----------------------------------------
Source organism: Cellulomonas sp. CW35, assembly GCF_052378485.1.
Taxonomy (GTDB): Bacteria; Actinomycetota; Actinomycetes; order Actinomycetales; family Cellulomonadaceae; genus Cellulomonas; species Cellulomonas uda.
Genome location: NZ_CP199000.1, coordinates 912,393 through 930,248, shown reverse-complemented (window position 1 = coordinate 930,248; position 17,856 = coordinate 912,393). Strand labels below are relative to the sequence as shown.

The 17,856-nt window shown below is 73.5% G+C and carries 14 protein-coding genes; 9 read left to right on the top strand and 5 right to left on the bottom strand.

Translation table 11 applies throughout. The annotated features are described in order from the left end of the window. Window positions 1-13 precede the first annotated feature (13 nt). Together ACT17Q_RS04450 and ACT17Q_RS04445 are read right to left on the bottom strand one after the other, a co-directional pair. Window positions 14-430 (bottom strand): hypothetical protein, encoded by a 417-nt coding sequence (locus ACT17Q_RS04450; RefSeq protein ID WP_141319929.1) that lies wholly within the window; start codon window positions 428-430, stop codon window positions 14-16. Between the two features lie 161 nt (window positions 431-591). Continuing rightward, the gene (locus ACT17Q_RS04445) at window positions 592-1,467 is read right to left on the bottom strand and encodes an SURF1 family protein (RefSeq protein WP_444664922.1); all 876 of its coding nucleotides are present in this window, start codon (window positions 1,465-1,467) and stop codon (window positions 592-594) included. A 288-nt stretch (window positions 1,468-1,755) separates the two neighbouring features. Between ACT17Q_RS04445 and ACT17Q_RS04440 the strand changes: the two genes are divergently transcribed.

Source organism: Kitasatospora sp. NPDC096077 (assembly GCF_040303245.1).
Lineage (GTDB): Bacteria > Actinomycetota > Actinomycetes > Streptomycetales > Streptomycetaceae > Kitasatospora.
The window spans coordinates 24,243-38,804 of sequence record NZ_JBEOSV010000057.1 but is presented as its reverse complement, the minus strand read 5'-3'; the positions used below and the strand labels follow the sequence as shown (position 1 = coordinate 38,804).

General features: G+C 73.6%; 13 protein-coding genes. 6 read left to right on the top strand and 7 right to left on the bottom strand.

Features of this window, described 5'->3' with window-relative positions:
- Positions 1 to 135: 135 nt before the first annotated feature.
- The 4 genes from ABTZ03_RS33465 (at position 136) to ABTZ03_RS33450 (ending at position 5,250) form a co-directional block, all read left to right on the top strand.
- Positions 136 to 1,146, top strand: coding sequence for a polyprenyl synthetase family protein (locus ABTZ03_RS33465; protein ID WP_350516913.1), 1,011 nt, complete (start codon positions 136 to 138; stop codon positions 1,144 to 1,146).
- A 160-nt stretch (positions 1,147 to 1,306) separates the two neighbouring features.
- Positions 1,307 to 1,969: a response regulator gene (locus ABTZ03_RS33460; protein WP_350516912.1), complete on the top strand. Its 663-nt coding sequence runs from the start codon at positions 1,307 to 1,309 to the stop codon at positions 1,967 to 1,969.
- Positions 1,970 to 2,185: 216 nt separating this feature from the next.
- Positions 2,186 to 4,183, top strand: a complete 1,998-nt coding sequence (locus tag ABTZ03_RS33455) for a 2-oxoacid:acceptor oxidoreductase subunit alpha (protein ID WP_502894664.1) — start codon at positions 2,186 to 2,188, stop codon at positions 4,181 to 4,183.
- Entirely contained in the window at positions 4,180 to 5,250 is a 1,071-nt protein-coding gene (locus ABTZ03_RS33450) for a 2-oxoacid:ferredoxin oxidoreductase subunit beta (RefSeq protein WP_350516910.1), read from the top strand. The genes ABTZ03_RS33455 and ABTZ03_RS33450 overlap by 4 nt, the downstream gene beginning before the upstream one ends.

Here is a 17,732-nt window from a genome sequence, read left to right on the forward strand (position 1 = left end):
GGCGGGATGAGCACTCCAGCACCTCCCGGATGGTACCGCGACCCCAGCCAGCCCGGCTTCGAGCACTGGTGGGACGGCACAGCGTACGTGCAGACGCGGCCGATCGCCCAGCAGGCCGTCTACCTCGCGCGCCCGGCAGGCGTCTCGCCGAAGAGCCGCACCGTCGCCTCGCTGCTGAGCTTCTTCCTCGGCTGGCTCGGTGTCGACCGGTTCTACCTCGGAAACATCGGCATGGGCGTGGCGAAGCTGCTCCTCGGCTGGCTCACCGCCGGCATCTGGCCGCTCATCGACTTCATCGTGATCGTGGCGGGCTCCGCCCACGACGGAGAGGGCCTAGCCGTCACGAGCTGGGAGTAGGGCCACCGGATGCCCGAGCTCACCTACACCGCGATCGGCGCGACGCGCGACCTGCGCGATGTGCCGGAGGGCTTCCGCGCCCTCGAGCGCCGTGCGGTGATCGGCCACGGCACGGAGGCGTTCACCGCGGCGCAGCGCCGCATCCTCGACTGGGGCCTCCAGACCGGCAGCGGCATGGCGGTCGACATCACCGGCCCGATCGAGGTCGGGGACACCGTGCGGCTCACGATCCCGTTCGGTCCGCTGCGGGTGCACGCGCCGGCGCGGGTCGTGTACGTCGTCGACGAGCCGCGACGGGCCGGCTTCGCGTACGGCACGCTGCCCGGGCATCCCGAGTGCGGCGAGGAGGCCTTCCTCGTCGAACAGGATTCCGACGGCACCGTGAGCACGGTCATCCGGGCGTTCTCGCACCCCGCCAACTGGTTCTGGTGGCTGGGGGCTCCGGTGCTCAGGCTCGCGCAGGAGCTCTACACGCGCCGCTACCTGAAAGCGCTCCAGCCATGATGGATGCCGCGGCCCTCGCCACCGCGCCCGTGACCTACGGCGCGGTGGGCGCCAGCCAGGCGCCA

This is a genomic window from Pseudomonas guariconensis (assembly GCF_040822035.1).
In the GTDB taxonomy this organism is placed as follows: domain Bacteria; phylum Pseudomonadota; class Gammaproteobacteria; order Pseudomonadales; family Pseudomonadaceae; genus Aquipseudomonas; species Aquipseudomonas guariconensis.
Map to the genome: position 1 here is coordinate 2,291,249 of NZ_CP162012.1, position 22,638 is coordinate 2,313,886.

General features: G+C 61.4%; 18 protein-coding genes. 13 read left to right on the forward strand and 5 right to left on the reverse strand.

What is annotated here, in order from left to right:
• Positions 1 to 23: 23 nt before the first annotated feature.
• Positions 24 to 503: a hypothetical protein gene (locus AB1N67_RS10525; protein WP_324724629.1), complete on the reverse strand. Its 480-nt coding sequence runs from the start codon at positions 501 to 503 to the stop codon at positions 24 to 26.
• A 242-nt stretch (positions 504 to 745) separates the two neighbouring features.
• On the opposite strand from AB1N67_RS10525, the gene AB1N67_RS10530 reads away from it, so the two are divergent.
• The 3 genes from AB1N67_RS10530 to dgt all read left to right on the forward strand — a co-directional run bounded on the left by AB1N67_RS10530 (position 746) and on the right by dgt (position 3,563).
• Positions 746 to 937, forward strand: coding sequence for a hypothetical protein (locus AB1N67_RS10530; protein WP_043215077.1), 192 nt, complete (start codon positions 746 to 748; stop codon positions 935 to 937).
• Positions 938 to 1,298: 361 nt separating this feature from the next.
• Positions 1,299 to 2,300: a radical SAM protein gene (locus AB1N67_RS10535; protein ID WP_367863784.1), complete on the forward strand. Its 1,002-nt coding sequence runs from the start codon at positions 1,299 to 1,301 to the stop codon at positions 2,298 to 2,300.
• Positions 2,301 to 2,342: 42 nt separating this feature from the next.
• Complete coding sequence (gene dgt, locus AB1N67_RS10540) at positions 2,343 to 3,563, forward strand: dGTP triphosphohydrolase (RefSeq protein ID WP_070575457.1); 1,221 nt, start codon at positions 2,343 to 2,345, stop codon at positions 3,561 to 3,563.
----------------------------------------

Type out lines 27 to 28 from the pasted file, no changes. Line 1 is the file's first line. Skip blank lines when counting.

• Positions 24 to 503: a hypothetical protein gene (locus AB1N67_RS10525; protein WP_324724629.1), complete on the reverse strand. Its 480-nt coding sequence runs from the start codon at positions 501 to 503 to the stop codon at positions 24 to 26.
• A 242-nt stretch (positions 504 to 745) separates the two neighbouring features.